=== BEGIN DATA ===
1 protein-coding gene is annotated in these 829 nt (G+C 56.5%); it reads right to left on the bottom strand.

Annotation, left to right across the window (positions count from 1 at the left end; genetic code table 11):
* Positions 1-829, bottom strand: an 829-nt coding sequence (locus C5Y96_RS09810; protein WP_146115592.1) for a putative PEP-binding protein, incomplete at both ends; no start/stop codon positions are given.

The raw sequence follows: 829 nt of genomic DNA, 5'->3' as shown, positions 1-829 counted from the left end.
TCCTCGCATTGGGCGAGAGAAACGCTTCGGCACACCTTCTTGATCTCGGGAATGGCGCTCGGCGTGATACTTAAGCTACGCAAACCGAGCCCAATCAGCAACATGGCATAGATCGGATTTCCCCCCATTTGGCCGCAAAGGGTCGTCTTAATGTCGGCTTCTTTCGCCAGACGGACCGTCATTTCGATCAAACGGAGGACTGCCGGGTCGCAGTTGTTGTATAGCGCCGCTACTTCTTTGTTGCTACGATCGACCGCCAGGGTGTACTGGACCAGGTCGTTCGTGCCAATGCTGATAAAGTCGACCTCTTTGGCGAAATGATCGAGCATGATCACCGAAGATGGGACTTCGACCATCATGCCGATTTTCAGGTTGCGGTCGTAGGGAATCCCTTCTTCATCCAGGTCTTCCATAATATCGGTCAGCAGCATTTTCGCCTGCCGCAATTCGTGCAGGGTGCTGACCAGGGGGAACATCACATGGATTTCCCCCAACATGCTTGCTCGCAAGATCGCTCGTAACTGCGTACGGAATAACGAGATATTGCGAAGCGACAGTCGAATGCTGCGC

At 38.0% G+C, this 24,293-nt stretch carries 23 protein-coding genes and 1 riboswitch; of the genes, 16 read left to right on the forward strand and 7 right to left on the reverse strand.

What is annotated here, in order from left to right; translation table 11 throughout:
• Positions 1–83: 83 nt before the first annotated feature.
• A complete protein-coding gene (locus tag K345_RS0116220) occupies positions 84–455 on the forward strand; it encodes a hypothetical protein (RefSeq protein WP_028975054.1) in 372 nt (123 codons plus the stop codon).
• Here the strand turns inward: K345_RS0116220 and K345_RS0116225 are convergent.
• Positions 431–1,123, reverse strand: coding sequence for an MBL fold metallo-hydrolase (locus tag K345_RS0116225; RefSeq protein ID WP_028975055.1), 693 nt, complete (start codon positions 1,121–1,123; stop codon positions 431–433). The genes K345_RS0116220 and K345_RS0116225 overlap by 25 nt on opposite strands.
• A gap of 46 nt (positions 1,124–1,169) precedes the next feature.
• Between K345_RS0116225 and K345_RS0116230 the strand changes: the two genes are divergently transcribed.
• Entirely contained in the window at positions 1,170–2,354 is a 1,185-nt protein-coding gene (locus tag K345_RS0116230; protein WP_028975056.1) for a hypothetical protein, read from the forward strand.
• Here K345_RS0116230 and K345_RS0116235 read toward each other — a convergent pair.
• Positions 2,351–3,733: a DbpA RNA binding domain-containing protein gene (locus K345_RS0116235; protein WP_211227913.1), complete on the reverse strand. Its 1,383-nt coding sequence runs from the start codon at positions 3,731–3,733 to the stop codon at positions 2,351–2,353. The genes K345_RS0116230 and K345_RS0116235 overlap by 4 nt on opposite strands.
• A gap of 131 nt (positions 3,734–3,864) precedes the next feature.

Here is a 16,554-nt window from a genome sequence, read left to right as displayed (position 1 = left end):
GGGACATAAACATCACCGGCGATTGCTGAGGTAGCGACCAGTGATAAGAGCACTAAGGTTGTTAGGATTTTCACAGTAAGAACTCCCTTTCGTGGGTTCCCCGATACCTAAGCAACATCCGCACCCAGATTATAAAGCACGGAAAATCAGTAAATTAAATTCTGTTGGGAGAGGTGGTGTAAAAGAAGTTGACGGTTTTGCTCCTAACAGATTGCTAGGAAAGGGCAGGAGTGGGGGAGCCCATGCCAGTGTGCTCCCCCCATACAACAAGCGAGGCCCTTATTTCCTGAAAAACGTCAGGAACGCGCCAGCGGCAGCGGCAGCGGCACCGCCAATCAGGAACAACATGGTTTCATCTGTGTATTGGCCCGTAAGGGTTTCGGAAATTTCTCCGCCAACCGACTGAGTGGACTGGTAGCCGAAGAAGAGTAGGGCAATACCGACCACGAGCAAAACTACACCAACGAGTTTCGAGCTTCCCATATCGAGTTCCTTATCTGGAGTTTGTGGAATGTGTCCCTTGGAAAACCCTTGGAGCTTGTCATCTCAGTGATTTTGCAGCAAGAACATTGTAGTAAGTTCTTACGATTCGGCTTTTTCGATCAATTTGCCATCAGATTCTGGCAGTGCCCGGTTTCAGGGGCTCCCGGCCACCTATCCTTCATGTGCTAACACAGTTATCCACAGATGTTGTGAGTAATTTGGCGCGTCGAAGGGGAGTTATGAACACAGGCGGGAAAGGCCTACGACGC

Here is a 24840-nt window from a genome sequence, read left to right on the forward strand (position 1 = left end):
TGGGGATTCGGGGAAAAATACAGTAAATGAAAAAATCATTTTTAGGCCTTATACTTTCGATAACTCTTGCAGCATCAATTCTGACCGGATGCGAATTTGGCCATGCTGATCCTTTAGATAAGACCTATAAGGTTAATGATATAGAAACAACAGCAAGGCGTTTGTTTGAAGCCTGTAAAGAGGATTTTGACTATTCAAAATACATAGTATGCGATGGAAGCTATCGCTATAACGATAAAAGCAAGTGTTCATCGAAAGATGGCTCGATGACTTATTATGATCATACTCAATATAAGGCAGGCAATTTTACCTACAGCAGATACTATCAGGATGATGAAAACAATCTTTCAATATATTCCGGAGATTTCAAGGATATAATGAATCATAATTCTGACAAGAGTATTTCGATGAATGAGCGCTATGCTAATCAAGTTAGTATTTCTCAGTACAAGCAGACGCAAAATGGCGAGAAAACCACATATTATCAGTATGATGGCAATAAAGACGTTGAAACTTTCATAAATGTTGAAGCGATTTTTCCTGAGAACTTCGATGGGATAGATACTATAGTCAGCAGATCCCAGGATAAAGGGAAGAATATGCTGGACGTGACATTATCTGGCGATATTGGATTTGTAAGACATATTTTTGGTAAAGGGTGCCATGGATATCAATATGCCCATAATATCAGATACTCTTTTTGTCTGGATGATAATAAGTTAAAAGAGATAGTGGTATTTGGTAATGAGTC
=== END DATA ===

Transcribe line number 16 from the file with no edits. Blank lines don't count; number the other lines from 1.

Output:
• Positions 2,351–3,733: a DbpA RNA binding domain-containing protein gene (locus K345_RS0116235; protein WP_211227913.1), complete on the reverse strand. Its 1,383-nt coding sequence runs from the start codon at positions 3,731–3,733 to the stop codon at positions 2,351–2,353. The genes K345_RS0116230 and K345_RS0116235 overlap by 4 nt on opposite strands.